SYDNEY (AFP) - Vietnam cancelled a long-arranged commemoration ceremony for Australian war veterans on Wednesday (Aug 17) in a move Canberra described as "a kick in the guts" that it is seeking to overturn.
More than 1,000 veterans and their families have travelled to Vietnam to mark the 50th anniversary of the Battle of Long Tan on Thursday.
"We have been working with the Vietnamese government for over 18 months for this, towards making sure that this commemoration took place in a low-key, dignified and respectful way," Veterans Affairs Minister Dan Tehan said.
"For us to be given such short notice of the cancellation is, to put it in very frank terms, a kick in the guts," he said from Canberra.
The Battle of Long Tan took place on August 18, 1966 and was the most costly single battle fought by Australian soldiers in the Vietnam War.
A force of just 108 Australian soldiers held off an assault by around 2,000 Viet Cong and North Vietnamese fighters.
Seventeen Australians were killed in action and 25 wounded, one of whom later died from his injuries while some 250 Vietnamese fighters perished.
Tehan said he was bitterly disappointed at the decision which he said "should not have occurred".
"My hope is that the Vietnamese government will overturn it," he said, adding that Prime Minister Malcolm Turnbull was hoping to speak to his Vietnamese counterpart on the issue.
As commemorations marking Long Tan began in Australia, Tehan said Canberra had gone out of its way to ensure the Vietnam event was low-key.
"We understand that there are sensitivities still in Vietnam," he told reporters.
Tehan said it appeared the decision was based simply on the sensitivities relating to Long Tan, and did not relate to any other aspect of the relationship between Canberra and Hanoi.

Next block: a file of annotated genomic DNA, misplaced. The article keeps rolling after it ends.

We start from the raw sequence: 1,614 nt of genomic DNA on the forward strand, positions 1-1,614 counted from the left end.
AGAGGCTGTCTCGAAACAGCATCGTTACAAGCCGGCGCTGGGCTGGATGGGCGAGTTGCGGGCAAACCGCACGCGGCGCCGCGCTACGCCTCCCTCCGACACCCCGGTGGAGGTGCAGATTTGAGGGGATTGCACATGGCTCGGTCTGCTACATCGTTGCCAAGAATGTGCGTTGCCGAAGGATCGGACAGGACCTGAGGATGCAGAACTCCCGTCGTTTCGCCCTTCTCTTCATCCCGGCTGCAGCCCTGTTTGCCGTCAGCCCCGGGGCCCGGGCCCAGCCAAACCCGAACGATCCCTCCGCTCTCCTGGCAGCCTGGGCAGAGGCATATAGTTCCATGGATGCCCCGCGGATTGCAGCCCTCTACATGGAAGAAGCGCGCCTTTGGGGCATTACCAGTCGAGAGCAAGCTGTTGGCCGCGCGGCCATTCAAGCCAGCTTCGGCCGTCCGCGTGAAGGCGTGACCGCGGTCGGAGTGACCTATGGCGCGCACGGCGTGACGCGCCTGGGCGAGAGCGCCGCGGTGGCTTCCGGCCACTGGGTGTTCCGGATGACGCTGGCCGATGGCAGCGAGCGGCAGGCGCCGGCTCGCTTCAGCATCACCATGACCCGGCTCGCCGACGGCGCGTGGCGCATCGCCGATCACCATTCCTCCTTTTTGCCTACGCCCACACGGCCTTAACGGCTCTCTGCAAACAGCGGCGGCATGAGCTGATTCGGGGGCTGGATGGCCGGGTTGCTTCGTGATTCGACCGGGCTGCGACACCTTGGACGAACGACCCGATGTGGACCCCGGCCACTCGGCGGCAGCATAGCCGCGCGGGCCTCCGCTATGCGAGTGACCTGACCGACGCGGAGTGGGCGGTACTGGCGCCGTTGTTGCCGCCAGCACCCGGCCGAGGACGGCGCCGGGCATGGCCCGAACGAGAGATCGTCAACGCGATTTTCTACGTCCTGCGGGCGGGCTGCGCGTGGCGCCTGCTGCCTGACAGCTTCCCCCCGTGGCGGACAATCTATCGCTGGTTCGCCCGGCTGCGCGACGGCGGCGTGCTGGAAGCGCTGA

Australia's Department of Foreign Affairs said while the Vietnamese authorities had cancelled the commemoration ceremony for Vietnam Veteran's Day at the Long Tan Cross site on August 18, private access to the site may still be permitted.
Vietnamese authorities in both Hanoi and southern Phuoc Tuy province, where the battle took place, did not respond to requests for comment.
Liam Cochrane, an Austrlaian reporter with ABC covering the anniversary, said Vietnamese police were stopping people accessing a memorial cross on the battlefield on Wednesday.
Australian veteran Peter Taylor, who served in Vietnam in 1969-70 after the Battle of Long Tan and who organises battlefield tours in the region, said the decision came as a shock.
"We've only just found out," he told AFP by phone. "I just can't believe it."
"We do commemorations every year. There are about a thousand Australians who have come out for this one. There's never been a problem before so we're not sure what has happened." He said there was a planned gala dinner on Thursday night for about 600 people, including up to 80 Vietnamese veterans of the battle.
"It's not just the Aussies, there are lots of Vietnamese who come out for these ceremonies. We have a very good relationship with them."